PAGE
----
How does the confusion between hemp and marijuana affect both markets?
The lack of education and differentiation between hemp and marijuana in the U.S. causes a lot of misunderstandings and inconsistencies in public behavior and purchasing patterns; mostly affecting the hemp market. Consumers simply do not have the confidence in what they are buying in the hemp market due primarily to inconsistencies in production and testing.
With hemp producers and transporters being arrested, and California hemp crops actually growing as THC, how are both markets affected by the ongoing confusion?
Anyone who grows hemp understands that they are growing something very profitable if you know what you are doing. It can also be a risky business. The current regulations do not allow for the hemp plants to be in the possession of farmers if they exceed the state and mandated levels of THC. That can put an owner of such a crop in direct violation of the local laws.
When you grow a plant with the intent to meet all state regulations, that will not guarantee that the plant will not grow defective. There’s still a chance that the hemp will test at 4 percent THC by value which is 1 percent more than the state allows. Now the livelihood in the field including the nutrients and the time that was put into the harvesting and producing of this plant is gone. By law, it needs to be fixed or the crop will be destroyed. As the laws are written currently, farmers are in violation if they are caught with plants testing above 3 percent. Some advocate allowing for hemp at a 1 percent legal dose. Anything below will be less, anything more will get destroyed. That will allow for more species of the plant and also allow farmers to grow it safely with more open parameters, rather than locking themselves into the 3 percent.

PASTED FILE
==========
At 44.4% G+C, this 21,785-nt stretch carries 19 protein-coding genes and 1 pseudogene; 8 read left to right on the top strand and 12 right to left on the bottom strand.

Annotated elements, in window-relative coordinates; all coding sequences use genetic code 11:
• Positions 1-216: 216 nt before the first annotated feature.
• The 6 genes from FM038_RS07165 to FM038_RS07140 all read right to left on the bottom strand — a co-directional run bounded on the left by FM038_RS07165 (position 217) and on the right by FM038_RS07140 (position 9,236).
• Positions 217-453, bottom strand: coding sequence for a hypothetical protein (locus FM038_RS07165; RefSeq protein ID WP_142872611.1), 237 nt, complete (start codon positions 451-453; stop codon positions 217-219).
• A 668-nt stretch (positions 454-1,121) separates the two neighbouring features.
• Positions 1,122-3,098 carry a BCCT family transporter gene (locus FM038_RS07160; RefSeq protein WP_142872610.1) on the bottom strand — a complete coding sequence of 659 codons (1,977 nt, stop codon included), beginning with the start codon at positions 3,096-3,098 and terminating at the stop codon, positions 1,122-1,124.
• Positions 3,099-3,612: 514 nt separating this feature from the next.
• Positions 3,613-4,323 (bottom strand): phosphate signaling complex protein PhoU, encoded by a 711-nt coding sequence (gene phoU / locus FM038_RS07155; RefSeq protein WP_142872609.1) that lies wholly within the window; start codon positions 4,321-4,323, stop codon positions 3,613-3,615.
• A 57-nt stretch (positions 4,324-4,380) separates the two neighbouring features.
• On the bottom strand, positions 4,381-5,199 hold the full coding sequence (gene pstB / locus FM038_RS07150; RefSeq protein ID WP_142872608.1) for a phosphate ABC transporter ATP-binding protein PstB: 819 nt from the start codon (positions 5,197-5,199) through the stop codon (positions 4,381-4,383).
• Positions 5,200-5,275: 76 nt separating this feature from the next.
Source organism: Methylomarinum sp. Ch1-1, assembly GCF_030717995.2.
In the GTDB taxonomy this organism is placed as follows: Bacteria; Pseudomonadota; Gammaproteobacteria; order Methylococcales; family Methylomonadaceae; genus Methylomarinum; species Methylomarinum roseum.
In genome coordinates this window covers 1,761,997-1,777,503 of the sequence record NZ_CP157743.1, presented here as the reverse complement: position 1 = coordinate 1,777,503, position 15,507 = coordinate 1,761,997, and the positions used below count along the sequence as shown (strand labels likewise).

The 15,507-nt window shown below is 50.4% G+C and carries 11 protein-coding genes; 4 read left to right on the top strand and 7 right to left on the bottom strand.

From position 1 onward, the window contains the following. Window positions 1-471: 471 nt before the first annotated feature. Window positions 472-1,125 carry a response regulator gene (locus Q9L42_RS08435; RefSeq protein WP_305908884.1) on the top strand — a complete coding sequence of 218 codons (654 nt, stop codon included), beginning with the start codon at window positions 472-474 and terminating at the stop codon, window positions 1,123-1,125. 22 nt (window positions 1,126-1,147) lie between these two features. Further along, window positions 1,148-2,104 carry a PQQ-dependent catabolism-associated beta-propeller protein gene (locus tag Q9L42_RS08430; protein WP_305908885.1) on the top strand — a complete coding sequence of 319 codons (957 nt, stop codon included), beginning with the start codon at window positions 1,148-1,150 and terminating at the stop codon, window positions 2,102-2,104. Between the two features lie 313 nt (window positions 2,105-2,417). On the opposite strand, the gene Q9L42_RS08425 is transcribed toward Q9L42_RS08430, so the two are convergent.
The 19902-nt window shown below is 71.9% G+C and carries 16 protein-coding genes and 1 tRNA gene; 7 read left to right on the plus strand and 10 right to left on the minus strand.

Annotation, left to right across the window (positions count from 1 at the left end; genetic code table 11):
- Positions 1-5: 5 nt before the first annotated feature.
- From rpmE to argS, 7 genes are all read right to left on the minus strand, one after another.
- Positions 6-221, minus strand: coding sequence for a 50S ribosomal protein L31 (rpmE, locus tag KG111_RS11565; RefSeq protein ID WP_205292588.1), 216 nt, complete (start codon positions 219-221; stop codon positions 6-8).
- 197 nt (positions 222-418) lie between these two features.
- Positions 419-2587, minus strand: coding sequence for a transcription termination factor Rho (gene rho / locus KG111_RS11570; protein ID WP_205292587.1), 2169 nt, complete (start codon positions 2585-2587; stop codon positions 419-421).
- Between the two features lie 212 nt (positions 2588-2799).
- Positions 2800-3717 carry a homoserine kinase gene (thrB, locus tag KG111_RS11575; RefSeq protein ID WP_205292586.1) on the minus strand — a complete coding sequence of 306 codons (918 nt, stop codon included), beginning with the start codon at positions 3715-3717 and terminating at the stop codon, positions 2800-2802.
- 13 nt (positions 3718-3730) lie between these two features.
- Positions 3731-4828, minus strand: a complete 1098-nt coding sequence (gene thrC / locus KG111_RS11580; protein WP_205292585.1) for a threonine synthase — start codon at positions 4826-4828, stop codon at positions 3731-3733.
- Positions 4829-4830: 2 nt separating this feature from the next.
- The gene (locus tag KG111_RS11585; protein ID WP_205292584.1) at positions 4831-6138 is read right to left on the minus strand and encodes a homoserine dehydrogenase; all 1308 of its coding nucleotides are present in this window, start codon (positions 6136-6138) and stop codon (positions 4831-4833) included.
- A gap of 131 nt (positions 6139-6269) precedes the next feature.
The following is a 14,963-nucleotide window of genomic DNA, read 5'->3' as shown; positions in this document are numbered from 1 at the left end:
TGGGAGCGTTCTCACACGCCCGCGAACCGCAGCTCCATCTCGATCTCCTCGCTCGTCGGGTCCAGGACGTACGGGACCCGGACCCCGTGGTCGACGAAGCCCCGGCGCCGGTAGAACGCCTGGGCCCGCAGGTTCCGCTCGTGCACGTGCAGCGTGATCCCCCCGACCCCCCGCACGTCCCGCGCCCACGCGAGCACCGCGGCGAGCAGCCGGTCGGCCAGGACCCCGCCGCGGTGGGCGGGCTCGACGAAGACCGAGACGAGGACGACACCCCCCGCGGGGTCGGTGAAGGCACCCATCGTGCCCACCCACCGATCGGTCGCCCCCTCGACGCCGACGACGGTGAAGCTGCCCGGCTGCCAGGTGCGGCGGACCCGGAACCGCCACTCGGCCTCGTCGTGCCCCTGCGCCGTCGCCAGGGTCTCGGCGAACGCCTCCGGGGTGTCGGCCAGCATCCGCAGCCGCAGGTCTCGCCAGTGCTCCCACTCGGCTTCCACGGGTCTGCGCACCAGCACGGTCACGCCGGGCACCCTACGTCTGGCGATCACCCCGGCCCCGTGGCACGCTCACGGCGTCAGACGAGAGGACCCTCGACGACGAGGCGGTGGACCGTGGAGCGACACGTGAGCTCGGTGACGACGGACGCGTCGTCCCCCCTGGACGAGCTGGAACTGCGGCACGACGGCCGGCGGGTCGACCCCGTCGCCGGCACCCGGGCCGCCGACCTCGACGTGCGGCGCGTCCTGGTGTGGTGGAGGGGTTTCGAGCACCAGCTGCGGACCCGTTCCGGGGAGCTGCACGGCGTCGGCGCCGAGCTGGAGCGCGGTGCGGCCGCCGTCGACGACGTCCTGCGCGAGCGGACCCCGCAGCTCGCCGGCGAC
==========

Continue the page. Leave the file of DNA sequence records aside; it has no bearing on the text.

The bottom line is what the government is currently asking from farmers, they are not able to do themselves. The way the law is written, it’s written one-sided without a deep understanding of what the reality of manufacturing and supply chain is.
How can lawmakers determine what Is hemp and what is marijuana?
By federal definition, whatever has less than 3 percent THC is hemp and whatever has more than that amount is marijuana. Distinguishing them is not really difficult. You just have to look at the testing results.
Are there any solutions?
Constant consumer education to bring the public’s attention to the topic is the only way we know how to educate the consumer. The rest is going to take time. The different regulating agencies need to figure out their conversations among themselves and realize that maybe there’s a better way.
Serge Chistov is a cannabis industry expert and Chief Financial Partner with Honest Marijuana Co. Honest Marijuana has been a leader in cannabis innovation since it’s inception with an organic approach to the growth, production and packaging of cannabis, the launch of the first ever organic hemp wrapped machine rolled blunts, the invention of the now patented Nanobidiol Technology, and the first company to bring THC-O-Acetate technology and products to market.